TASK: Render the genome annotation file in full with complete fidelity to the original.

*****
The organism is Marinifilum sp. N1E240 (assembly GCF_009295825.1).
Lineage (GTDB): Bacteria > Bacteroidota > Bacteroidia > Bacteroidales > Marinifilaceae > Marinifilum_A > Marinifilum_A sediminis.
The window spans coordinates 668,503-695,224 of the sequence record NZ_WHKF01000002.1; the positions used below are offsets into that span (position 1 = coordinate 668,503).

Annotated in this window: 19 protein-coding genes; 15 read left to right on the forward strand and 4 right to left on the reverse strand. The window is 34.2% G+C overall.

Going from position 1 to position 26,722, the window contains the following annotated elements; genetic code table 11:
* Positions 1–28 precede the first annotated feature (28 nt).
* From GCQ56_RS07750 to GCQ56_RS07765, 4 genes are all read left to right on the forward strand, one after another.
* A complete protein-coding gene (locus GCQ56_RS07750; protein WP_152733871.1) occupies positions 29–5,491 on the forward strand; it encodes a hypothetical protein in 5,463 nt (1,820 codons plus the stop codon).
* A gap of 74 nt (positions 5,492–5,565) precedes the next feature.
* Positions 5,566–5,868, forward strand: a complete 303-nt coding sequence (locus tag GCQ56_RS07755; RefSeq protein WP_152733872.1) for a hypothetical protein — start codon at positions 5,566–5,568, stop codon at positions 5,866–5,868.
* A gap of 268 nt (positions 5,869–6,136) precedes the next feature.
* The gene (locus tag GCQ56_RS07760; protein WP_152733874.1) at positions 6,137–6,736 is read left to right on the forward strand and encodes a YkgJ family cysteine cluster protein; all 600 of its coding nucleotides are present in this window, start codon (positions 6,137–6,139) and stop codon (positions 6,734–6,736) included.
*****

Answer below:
The organism is Marinifilum sp. N1E240 (assembly GCF_009295825.1).
Lineage (GTDB): Bacteria > Bacteroidota > Bacteroidia > Bacteroidales > Marinifilaceae > Marinifilum_A > Marinifilum_A sediminis.
The window spans coordinates 668,503-695,224 of the sequence record NZ_WHKF01000002.1; the positions used below are offsets into that span (position 1 = coordinate 668,503).

Annotated in this window: 19 protein-coding genes; 15 read left to right on the forward strand and 4 right to left on the reverse strand. The window is 34.2% G+C overall.

Going from position 1 to position 26,722, the window contains the following annotated elements; genetic code table 11:
* Positions 1–28 precede the first annotated feature (28 nt).
* From GCQ56_RS07750 to GCQ56_RS07765, 4 genes are all read left to right on the forward strand, one after another.
* A complete protein-coding gene (locus GCQ56_RS07750; protein WP_152733871.1) occupies positions 29–5,491 on the forward strand; it encodes a hypothetical protein in 5,463 nt (1,820 codons plus the stop codon).
* A gap of 74 nt (positions 5,492–5,565) precedes the next feature.
* Positions 5,566–5,868, forward strand: a complete 303-nt coding sequence (locus tag GCQ56_RS07755; RefSeq protein WP_152733872.1) for a hypothetical protein — start codon at positions 5,566–5,568, stop codon at positions 5,866–5,868.
* A gap of 268 nt (positions 5,869–6,136) precedes the next feature.
* The gene (locus tag GCQ56_RS07760; protein WP_152733874.1) at positions 6,137–6,736 is read left to right on the forward strand and encodes a YkgJ family cysteine cluster protein; all 600 of its coding nucleotides are present in this window, start codon (positions 6,137–6,139) and stop codon (positions 6,734–6,736) included.